Medical devices allow an amazing recovery to injured people, returning to them abilities they’ve lost. As technology advances so do medical device complexity and versatility. Even now doctors and scientists are looking at creating biomechanical hearts to replace damaged ones, as well as other organs that can be difficult to transplant. Pacemakers are a tried and true piece of technology that has been in use for decades, they regulate the heartbeat of the person they’re implanted in. They deal with irregular patterns and speeds, allowing someone with a palpatation or other heart condition to survive. Modern pacemakers have software running in them, with the ability to transmit data to hospitals and other nearby devices. This of course means that they’re vulnerable to having data sent to them, meaning they can be hacked. While disabling a life saving device might be unthinkable to you or I, it isn’t to everyone. Medical devices that can be wirelessly reprogrammed or transmit anything need the best security they can have, to avoid the horror of having someone else control a part of your body.
The FDA has ordered a recall of some 465,000 pacemakers produced by St. Jude Medical Equipment, due to a vulnerability discovered by MedSec Holdings. These pacemakers can be remotely accessed by attackers, if the attacker knows the radio frequency necessary to communicate with the pacemaker. This would allow the hacker to get the data stored in the pacemaker, or drain the battery remotely. Sadly, premature battery emptying has already been linked to two deaths in Europe. Feeding faulty code into the device can also cause it to malfunction or fail completely, again potentially resulting in fatal consequences for the owner.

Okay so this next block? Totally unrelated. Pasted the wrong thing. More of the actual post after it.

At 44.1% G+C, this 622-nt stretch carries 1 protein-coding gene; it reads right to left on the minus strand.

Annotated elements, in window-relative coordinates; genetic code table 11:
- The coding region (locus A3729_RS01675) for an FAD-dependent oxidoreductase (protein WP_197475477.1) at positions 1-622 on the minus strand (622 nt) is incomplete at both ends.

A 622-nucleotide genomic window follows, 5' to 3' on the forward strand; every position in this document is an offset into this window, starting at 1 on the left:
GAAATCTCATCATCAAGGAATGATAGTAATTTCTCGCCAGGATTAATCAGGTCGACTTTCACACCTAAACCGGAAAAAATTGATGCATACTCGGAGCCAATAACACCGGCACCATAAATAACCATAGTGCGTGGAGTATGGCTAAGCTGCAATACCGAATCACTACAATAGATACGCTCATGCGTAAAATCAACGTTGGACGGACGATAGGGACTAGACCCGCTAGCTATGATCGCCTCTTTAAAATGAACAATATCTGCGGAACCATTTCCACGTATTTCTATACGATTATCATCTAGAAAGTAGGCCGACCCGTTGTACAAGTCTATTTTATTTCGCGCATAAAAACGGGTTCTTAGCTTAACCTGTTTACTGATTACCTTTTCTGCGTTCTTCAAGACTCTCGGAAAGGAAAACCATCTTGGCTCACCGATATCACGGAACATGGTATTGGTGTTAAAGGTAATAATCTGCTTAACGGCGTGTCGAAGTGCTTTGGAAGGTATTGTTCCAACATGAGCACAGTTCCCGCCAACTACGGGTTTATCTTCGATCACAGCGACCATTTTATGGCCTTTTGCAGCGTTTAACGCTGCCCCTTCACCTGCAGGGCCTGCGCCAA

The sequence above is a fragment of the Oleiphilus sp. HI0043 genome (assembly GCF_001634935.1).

In other news Arris routers have been revealed to be vulnerable to cyber attacks, due to a bug introduced to the firmware at an unknown point. The origin of the vulnerability is currently unknown, because the distributor (AT&T) has access to the code of the routers as well. It’s possible the routers leave the factory secure, but are then opened to attack when loaded with the code AT&T wants them to use. Arris is currently looking into the problem but they have not announced either way whether or not the problem originates from them or not. The bug allows for the routers to be accessed externally and gives the hacker far-reaching control over the router. They can upload ad traffic to your network, change the firmware completely or alter passwords remotely. The attacker can move devices on the hijacked router into a botnet, for use in future attacks. They can also control all traffic heading in and out of the device, and can store any data transmitted as well. Experts believe that around a quarter of a million devices are vulnerable to this attack.
Max is a Legal Assistant and author residing in the Philadelphia area He has been writing for AskCyberSecurity.com since early 2017.